The sky’s the limit!

 

On January 6, 2018, Chris Bombardier proved that “ain’t no mountain high enough” for people affected by a bleeding disorder, having scaled Mt Vinson in Antarctica. It was the final mountain on his ambitious quest to climb the highest mountain on every continent of the world.

Chris became the first person with haemophilia to summit Mt Vinson in Antarctica and thus joined a group of just over 400 people who have accomplished the “7 Summits”.

Chris has smashed the stereotype that his condition has limited his lifestyle. Instead, he’s used it to show that he can lead a full, adventurous life. He’s a massive inspiration and we reckon Chris should try knock off the tallest mountain in the UK: Ben Nevis, right here in Scotland!

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Lessons to be learned for panel of Infected Blood Inquiry

Cabinet Office

Today, the Cabinet Office made a statement on the upcoming Infected Blood Inquiry.  They said,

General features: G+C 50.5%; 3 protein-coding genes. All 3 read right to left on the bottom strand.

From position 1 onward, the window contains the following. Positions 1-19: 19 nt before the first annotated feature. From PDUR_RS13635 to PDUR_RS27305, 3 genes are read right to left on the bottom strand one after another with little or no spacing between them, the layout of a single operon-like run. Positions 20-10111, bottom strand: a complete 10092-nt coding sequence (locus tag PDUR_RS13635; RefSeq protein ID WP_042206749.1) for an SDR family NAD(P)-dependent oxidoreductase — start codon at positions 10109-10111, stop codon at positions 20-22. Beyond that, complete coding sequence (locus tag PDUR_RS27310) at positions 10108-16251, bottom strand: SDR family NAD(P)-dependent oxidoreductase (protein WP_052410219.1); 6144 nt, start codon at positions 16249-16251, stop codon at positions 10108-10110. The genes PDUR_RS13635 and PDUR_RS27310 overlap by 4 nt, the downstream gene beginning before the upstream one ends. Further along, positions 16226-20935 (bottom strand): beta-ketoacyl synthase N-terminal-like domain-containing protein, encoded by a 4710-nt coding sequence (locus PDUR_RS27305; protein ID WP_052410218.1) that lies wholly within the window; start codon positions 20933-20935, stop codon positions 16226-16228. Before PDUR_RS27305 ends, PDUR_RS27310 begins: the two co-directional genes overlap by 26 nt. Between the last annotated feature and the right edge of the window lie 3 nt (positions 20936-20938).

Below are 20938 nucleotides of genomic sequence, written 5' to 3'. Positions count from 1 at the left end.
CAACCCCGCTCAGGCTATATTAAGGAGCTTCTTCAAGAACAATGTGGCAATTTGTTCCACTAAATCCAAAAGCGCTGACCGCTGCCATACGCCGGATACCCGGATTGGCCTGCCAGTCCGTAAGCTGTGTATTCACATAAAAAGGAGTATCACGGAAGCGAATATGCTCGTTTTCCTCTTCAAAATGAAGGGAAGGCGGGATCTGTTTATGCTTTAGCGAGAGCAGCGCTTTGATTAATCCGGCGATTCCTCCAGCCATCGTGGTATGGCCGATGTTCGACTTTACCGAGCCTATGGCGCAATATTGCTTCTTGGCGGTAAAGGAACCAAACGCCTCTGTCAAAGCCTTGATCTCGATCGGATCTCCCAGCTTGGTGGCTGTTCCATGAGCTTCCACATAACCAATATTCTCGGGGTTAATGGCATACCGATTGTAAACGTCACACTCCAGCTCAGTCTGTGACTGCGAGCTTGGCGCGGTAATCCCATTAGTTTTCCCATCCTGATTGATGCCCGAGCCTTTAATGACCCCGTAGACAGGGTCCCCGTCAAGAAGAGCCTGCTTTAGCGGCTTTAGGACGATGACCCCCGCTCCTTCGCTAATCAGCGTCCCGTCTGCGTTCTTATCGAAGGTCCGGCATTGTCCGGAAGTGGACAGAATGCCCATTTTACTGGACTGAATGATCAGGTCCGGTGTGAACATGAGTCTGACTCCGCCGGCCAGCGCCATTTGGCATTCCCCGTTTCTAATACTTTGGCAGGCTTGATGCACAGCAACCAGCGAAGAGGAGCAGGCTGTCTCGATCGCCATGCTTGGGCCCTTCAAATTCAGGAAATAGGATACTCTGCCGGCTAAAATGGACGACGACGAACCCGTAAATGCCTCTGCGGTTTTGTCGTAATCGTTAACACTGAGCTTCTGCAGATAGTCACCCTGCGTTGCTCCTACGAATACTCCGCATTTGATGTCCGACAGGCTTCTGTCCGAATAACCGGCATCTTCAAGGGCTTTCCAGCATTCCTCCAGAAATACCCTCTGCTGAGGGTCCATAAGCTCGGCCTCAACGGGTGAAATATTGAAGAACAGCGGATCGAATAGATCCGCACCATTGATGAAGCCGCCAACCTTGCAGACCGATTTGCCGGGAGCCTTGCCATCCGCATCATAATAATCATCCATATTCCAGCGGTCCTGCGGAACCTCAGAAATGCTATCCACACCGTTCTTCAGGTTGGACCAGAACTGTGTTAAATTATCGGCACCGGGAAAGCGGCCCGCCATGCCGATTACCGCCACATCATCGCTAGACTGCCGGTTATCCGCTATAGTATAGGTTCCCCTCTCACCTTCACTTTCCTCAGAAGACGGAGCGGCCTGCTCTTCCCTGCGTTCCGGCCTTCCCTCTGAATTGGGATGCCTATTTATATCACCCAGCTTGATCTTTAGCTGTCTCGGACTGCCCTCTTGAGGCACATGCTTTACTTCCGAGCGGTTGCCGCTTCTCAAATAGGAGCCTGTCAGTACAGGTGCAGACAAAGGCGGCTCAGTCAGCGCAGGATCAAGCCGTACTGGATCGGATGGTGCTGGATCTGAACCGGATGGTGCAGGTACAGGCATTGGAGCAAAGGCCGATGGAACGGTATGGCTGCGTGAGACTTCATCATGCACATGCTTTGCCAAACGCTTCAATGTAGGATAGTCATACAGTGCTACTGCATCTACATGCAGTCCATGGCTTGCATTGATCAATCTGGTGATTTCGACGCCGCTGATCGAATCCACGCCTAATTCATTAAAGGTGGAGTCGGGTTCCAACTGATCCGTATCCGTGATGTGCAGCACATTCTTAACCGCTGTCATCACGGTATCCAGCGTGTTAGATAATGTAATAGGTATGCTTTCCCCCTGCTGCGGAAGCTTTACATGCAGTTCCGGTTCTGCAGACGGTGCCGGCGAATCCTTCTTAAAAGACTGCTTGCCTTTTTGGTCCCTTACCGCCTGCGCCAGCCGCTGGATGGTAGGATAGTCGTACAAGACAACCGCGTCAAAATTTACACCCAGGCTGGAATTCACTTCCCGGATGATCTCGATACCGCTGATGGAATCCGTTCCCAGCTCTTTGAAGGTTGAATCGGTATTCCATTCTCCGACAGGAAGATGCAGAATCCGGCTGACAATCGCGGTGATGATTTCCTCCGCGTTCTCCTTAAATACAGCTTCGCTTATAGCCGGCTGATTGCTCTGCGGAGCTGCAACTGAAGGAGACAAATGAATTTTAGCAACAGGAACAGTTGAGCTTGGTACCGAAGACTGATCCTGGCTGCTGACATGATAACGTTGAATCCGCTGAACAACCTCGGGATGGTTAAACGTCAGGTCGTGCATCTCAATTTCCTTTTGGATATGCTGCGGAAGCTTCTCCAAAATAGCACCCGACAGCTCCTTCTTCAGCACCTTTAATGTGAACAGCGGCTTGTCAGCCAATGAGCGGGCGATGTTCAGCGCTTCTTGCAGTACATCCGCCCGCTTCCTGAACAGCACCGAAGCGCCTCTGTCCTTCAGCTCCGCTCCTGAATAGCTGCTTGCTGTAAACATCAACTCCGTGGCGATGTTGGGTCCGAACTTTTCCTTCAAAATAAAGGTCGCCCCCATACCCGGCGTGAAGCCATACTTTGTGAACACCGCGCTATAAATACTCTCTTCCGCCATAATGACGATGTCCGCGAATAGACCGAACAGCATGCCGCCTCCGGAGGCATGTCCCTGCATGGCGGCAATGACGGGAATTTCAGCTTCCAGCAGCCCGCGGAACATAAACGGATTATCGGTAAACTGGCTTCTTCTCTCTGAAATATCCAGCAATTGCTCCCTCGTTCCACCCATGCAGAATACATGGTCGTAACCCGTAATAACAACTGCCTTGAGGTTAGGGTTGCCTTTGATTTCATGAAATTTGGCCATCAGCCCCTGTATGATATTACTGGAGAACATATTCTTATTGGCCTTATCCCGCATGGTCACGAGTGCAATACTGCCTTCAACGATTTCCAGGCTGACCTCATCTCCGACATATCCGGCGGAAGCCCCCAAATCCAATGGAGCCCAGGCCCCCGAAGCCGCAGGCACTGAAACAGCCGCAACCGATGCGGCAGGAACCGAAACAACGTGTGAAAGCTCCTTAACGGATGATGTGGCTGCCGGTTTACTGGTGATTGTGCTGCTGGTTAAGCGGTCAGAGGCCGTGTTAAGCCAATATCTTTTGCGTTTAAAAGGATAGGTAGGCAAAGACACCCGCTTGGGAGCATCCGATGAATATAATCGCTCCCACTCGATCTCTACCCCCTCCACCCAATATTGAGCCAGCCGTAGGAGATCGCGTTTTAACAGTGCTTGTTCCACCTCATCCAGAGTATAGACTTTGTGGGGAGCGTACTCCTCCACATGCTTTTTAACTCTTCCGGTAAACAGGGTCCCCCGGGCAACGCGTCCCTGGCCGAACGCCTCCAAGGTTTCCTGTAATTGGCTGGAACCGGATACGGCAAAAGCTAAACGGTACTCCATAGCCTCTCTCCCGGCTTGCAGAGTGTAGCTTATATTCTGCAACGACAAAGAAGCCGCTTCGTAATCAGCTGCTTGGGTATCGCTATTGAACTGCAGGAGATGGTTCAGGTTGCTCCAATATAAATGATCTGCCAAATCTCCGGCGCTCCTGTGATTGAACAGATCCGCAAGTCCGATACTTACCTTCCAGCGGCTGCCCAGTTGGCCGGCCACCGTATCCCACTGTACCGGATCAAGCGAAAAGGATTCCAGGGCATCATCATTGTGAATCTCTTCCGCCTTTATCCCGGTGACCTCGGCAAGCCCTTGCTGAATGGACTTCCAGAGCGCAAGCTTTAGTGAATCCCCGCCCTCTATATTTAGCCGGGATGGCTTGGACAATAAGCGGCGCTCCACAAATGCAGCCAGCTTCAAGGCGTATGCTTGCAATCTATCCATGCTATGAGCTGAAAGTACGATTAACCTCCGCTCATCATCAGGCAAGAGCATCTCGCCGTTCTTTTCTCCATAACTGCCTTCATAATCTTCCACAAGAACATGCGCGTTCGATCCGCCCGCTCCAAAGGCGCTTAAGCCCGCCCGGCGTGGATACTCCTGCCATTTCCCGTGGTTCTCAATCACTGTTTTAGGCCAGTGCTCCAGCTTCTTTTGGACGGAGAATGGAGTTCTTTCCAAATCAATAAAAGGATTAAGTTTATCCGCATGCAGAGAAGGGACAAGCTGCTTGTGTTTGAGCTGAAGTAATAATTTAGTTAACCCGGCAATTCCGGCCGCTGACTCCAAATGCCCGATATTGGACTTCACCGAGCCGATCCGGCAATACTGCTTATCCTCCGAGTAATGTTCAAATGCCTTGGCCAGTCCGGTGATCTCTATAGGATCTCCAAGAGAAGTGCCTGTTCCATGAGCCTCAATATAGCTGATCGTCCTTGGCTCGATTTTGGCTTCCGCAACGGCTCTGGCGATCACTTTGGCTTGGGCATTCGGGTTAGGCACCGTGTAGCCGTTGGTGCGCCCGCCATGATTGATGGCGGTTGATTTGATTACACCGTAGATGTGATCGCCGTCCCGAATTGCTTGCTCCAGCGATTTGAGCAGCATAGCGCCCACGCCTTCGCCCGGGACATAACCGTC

As the Government announced last month, a full statutory inquiry into the infected blood scandal will be established under the 2005 Inquiries Act, and sponsored by the Cabinet Office. The inquiry will have full powers, including the power to compel the production of documents, and to summon witnesses to give evidence on oath.

We are today setting out the next steps.

The Cabinet Office has now completed its analysis of the responses to the consultation on the format of the statutory Inquiry into infected blood announced in July. In addition a series of roundtable meetings were held earlier this month with individuals and groups representing those affected.

The Government committed to making an announcement regarding the Chair of the inquiry before Christmas, taking into account the views we have received. We are therefore announcing today our intention to appoint a judge to Chair the inquiry. We will make a further statement on who that judge will be in the New Year and we will be discussing with them the composition of the Inquiry panel.